Monday, December 20, 2010

Day 4: Rain

For the past three days, we've had schmizzles, showers and sometimes wind-driven, plain old rain. We all seem to be holding up well, but I wouldn't want to speculate on tempers on Christmas Day -- with yet another storm scheduled to pass through. Ah well, that bridge when we come to it.

The weekend was spent reading, which is the best occupation in weather like this. Comfy chair, good reading light -- box of chocolates or a bowl of popcorn... here's what I managed to get through (while doing as little housework as possible, you may be sure.)

First, when your mother decides to off herself -- "Imperfect Endings, A Daughter's Tale of Life and Death" by Zoe Fitzgerald Carter Simon & Schuster 254 pages $25

Aged 75, Carter's mother decides she wants to die. Medically, she has: congestive heart failure, asthma, chronic pulmonary diseae, osteoporosis, arthritis, low blood pressure (which causes her to pass out unexpectedly) and Parkinson's. The Parkinson's has progressed to the point that she has had aphasia (unable to speak) and dyskinesia (uncontrolled writhing.) All of the diseases seem compatible with a 75 year old body except the Parkinson's and she has had it for the past 20 years.

But: she's determined to die and, being a control freak, she's going to do it her way. Assisted suicide. Her three daughters are horrified. It was an interesting read and the way it all came down was satisfying to the participants.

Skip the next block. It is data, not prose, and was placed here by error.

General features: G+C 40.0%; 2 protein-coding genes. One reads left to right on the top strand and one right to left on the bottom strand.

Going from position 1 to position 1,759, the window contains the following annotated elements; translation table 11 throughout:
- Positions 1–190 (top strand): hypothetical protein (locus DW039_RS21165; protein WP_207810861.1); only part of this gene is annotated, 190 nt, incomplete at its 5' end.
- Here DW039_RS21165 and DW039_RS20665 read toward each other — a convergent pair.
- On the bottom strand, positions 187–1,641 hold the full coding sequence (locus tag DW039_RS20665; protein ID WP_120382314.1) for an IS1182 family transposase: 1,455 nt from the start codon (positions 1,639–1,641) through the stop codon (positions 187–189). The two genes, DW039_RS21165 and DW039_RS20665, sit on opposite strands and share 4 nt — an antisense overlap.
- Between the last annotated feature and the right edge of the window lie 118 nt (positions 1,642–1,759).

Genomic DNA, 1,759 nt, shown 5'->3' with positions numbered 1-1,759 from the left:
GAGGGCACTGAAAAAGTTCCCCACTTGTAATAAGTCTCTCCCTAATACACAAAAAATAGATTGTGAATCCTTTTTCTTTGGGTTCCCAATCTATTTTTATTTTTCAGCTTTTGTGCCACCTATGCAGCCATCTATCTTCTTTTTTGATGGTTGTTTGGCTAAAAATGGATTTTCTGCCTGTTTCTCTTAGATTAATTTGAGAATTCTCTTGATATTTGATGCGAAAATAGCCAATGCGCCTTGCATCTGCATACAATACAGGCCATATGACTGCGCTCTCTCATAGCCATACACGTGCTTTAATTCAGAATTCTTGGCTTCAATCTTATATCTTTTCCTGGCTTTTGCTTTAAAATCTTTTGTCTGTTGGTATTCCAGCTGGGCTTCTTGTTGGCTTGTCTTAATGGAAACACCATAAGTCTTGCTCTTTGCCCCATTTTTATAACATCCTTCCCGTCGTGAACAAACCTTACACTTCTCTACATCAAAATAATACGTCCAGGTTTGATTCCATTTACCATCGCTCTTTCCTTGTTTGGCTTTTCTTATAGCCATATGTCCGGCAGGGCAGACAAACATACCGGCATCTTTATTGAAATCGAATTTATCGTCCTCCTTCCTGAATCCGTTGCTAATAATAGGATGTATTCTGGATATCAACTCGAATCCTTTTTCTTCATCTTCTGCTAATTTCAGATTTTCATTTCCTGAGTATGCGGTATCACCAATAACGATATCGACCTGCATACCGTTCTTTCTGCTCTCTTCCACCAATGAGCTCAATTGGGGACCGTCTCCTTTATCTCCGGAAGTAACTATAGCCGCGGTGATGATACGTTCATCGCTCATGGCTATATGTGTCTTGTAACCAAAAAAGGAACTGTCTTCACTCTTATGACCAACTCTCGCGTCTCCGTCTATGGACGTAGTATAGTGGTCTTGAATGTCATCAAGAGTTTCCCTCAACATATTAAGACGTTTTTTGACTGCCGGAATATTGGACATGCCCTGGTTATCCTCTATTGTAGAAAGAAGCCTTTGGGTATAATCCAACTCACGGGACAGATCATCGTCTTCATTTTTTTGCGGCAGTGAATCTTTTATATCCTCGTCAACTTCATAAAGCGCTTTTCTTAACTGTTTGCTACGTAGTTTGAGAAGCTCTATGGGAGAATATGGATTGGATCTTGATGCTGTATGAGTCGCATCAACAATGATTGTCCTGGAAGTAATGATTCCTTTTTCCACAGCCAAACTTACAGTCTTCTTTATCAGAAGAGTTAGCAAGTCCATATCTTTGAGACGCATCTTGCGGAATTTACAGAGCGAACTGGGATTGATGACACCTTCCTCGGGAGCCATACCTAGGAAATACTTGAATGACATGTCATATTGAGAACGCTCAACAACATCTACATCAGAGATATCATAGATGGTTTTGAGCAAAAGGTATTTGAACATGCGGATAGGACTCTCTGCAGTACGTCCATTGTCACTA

Look out! Loose cannon! "Just Like Someone Without Mental Illness, Only More So, A Memoir" by Mark Vonnegut, MD Delacorte Press 203 pages $24

Both sides of his family tree sprouted people who were mentally unstable. His father was the late Kurt Vonnegut, a man not especially noted for his serenity. It's no wonder Mark was diagnosed as having bipolar disorder. He was hospitalized several times, but triumphed to enter Harvard Medicalschool at the ripe old age of 28. He proved to be a good doctor with a sure grasp of his speciality, pediatrics.

It was encouraging to read the story of a man who overcame a severe handicap to become a productive member of society. His is a sly wit and he can make you laugh before you realize you're doing it.

"Poor Little Bitch Girl" by JackieCollins None of the main characters are sympathetic (spoiled movie star daughter; cokehead DJ and pimp ...) the plot is extraordinarily weak and the writing style would be most suitable for a book for teens.

Why? you ask? See headline.

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